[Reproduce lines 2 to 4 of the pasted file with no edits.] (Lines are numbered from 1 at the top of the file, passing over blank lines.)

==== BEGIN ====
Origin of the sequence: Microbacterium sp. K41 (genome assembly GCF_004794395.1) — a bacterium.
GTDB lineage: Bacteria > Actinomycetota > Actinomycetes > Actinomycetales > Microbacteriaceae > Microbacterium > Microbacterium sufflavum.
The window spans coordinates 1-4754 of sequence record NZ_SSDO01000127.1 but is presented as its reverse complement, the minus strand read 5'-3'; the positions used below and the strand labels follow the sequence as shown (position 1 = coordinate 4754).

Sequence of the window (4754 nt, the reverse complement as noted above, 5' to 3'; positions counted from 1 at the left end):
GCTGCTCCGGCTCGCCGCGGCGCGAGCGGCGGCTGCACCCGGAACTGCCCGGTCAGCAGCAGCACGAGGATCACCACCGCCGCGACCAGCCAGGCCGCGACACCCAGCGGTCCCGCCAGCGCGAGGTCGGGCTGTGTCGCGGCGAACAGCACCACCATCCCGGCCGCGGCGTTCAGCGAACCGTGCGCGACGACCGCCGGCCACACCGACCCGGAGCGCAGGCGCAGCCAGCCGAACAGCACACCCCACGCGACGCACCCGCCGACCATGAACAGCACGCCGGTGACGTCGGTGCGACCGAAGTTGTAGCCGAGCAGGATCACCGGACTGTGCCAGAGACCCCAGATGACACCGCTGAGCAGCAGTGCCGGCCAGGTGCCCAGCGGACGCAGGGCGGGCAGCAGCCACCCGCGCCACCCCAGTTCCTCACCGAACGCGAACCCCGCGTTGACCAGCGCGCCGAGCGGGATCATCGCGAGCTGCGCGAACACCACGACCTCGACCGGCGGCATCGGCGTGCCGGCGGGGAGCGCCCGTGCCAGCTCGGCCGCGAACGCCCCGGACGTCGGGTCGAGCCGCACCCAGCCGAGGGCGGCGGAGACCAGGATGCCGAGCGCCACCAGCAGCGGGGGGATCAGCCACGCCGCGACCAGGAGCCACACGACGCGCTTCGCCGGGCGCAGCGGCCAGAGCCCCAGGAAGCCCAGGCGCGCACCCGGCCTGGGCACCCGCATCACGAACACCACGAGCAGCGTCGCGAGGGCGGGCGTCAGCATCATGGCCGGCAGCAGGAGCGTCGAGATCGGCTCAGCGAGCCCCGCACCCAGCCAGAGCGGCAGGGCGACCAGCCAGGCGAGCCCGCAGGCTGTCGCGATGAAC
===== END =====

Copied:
GTDB lineage: Bacteria > Actinomycetota > Actinomycetes > Actinomycetales > Microbacteriaceae > Microbacterium > Microbacterium sufflavum.
The window spans coordinates 1-4754 of sequence record NZ_SSDO01000127.1 but is presented as its reverse complement, the minus strand read 5'-3'; the positions used below and the strand labels follow the sequence as shown (position 1 = coordinate 4754).

Sequence of the window (4754 nt, the reverse complement as noted above, 5' to 3'; positions counted from 1 at the left end):